La.R.S. 14:27 and 14:69 provided that the punishment for the crime of which defendant was convicted is a fine of not more than two hundred dollars or imprisonment for not more than one year, or both. As noted above, on remand defendant was sentenced to 11 months and 29 days. Although this sentence is clearly within the statutorily defined limits, it is stiffer than the original sentence. As previously stated, defendant was originally sentenced to a one-year suspended sentence, conditioned on a six-month jail term and three years of probation. This Court found such a sentence illegal, as defendant may have been subject to more jail time than legislatively provided for the offense in question. See, State v. Upton, supra.
Although the defendant may serve a minimum of six months under the original sentence (though he was faced with the possibility of serving one and one-half years and three years of probation), he must serve 11 months and 29 days under the new sentence, which is certainly more severe.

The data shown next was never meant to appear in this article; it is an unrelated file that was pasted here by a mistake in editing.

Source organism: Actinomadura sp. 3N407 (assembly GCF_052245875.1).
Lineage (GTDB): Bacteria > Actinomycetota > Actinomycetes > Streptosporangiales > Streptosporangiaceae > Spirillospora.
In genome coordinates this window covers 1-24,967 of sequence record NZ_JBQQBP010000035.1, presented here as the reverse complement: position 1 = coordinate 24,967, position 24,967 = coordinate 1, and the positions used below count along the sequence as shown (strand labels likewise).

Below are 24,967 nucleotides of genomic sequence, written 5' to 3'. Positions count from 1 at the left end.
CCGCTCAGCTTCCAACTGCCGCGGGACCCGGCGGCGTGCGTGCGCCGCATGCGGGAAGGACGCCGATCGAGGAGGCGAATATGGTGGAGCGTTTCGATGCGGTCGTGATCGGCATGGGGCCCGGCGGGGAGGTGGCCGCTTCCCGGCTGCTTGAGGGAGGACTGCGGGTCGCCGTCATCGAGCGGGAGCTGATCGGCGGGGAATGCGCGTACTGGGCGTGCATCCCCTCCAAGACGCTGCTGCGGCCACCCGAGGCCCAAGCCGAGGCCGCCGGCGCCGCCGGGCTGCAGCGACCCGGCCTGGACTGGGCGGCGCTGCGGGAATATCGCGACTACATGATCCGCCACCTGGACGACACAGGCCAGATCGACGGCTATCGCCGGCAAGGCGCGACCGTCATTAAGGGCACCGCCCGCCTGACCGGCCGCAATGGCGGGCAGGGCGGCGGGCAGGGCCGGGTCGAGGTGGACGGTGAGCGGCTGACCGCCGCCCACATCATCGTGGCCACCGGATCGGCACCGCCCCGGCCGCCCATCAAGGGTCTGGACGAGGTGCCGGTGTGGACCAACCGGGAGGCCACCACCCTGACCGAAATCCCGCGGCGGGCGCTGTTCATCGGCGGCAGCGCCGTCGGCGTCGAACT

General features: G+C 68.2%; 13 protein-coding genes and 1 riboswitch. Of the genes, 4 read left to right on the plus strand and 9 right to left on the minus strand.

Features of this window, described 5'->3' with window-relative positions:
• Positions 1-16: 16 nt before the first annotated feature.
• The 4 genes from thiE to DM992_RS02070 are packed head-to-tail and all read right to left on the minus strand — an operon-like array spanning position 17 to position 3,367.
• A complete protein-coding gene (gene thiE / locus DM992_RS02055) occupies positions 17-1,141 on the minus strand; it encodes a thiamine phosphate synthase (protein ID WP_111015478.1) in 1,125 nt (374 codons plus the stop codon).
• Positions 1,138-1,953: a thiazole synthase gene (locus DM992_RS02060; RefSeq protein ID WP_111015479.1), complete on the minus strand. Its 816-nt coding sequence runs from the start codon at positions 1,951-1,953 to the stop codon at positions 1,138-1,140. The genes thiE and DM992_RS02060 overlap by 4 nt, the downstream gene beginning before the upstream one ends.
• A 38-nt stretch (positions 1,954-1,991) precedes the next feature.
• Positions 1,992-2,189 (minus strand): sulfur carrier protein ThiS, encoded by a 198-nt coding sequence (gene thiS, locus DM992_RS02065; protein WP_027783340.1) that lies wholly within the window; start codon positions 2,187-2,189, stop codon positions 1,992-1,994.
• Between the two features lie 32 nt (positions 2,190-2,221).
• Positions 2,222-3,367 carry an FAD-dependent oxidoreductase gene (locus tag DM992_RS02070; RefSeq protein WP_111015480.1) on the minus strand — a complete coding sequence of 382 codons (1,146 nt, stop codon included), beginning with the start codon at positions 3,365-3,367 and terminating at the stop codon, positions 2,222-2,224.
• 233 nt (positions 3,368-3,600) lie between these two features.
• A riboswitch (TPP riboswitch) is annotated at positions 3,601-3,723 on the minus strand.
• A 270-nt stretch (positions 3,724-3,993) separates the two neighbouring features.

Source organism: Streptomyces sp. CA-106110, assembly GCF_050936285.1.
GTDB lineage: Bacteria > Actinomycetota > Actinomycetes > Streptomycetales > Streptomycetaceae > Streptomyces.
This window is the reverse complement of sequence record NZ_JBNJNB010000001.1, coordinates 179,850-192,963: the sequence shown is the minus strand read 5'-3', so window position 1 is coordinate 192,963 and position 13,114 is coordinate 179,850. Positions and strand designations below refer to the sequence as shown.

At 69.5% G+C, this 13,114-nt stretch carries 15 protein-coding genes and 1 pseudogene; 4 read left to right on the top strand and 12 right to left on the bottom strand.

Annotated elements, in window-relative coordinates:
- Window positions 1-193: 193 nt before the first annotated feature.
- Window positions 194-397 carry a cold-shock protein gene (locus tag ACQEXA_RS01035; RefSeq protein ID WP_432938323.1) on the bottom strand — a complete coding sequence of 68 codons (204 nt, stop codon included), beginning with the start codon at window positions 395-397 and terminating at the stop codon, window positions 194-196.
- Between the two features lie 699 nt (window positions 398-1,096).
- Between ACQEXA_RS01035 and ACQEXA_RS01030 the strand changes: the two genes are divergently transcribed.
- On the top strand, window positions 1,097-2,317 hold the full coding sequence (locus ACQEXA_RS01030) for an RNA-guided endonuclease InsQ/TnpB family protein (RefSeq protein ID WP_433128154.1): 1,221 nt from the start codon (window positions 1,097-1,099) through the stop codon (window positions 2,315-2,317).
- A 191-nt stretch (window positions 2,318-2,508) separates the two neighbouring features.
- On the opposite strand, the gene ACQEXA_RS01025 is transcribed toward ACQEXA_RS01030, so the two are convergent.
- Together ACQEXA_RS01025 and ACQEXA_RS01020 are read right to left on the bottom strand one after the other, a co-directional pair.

This Court has noted that where a defendant receives a more severe sentence than that originally imposed, the reasons for the more severe sentence must appear in the record. State v. Franks, 391 So.2d 1133 (La.1980); North Carolina v. Pearce, 395 U.S. 711, 89 S.Ct. 2072, 23 L.Ed.2d 656 (1969); State v. Rutledge, 259 La. 544, 250 So.2d 734 (1971).